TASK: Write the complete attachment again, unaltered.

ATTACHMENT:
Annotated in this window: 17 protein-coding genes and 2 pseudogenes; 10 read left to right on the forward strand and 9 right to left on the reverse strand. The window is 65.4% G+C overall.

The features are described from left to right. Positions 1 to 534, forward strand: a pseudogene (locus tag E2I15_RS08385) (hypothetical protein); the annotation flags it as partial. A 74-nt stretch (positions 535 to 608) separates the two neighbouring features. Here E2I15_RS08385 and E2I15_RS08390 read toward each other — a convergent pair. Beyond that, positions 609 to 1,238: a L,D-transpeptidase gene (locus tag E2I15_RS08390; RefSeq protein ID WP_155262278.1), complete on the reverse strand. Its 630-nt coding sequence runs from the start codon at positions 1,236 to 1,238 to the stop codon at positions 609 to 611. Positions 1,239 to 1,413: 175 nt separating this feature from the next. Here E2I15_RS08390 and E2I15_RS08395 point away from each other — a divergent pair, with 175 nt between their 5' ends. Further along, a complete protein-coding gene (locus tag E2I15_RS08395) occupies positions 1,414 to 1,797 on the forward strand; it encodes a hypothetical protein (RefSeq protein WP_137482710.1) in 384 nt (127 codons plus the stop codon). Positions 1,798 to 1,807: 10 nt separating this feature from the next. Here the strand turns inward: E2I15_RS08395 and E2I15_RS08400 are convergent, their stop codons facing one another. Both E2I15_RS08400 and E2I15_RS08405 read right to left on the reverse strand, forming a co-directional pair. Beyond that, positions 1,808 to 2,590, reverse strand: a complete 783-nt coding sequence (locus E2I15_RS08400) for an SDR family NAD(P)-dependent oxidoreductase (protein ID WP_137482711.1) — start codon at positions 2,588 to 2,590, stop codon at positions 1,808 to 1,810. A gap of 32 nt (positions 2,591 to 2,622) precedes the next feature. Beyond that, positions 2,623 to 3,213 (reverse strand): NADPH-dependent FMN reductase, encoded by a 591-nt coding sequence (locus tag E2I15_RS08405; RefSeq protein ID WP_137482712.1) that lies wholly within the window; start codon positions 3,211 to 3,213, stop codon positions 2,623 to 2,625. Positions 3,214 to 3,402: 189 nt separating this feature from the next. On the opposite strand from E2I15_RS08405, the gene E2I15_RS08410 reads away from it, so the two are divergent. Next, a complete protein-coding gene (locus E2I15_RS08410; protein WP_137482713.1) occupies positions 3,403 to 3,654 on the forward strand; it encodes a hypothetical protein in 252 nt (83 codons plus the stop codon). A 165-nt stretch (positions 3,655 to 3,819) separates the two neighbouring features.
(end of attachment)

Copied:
Annotated in this window: 17 protein-coding genes and 2 pseudogenes; 10 read left to right on the forward strand and 9 right to left on the reverse strand. The window is 65.4% G+C overall.

The features are described from left to right. Positions 1 to 534, forward strand: a pseudogene (locus tag E2I15_RS08385) (hypothetical protein); the annotation flags it as partial. A 74-nt stretch (positions 535 to 608) separates the two neighbouring features. Here E2I15_RS08385 and E2I15_RS08390 read toward each other — a convergent pair. Beyond that, positions 609 to 1,238: a L,D-transpeptidase gene (locus tag E2I15_RS08390; RefSeq protein ID WP_155262278.1), complete on the reverse strand. Its 630-nt coding sequence runs from the start codon at positions 1,236 to 1,238 to the stop codon at positions 609 to 611. Positions 1,239 to 1,413: 175 nt separating this feature from the next. Here E2I15_RS08390 and E2I15_RS08395 point away from each other — a divergent pair, with 175 nt between their 5' ends. Further along, a complete protein-coding gene (locus tag E2I15_RS08395) occupies positions 1,414 to 1,797 on the forward strand; it encodes a hypothetical protein (RefSeq protein WP_137482710.1) in 384 nt (127 codons plus the stop codon). Positions 1,798 to 1,807: 10 nt separating this feature from the next. Here the strand turns inward: E2I15_RS08395 and E2I15_RS08400 are convergent, their stop codons facing one another. Both E2I15_RS08400 and E2I15_RS08405 read right to left on the reverse strand, forming a co-directional pair. Beyond that, positions 1,808 to 2,590, reverse strand: a complete 783-nt coding sequence (locus E2I15_RS08400) for an SDR family NAD(P)-dependent oxidoreductase (protein ID WP_137482711.1) — start codon at positions 2,588 to 2,590, stop codon at positions 1,808 to 1,810. A gap of 32 nt (positions 2,591 to 2,622) precedes the next feature. Beyond that, positions 2,623 to 3,213 (reverse strand): NADPH-dependent FMN reductase, encoded by a 591-nt coding sequence (locus tag E2I15_RS08405; RefSeq protein ID WP_137482712.1) that lies wholly within the window; start codon positions 3,211 to 3,213, stop codon positions 2,623 to 2,625. Positions 3,214 to 3,402: 189 nt separating this feature from the next. On the opposite strand from E2I15_RS08405, the gene E2I15_RS08410 reads away from it, so the two are divergent. Next, a complete protein-coding gene (locus E2I15_RS08410; protein WP_137482713.1) occupies positions 3,403 to 3,654 on the forward strand; it encodes a hypothetical protein in 252 nt (83 codons plus the stop codon). A 165-nt stretch (positions 3,655 to 3,819) separates the two neighbouring features.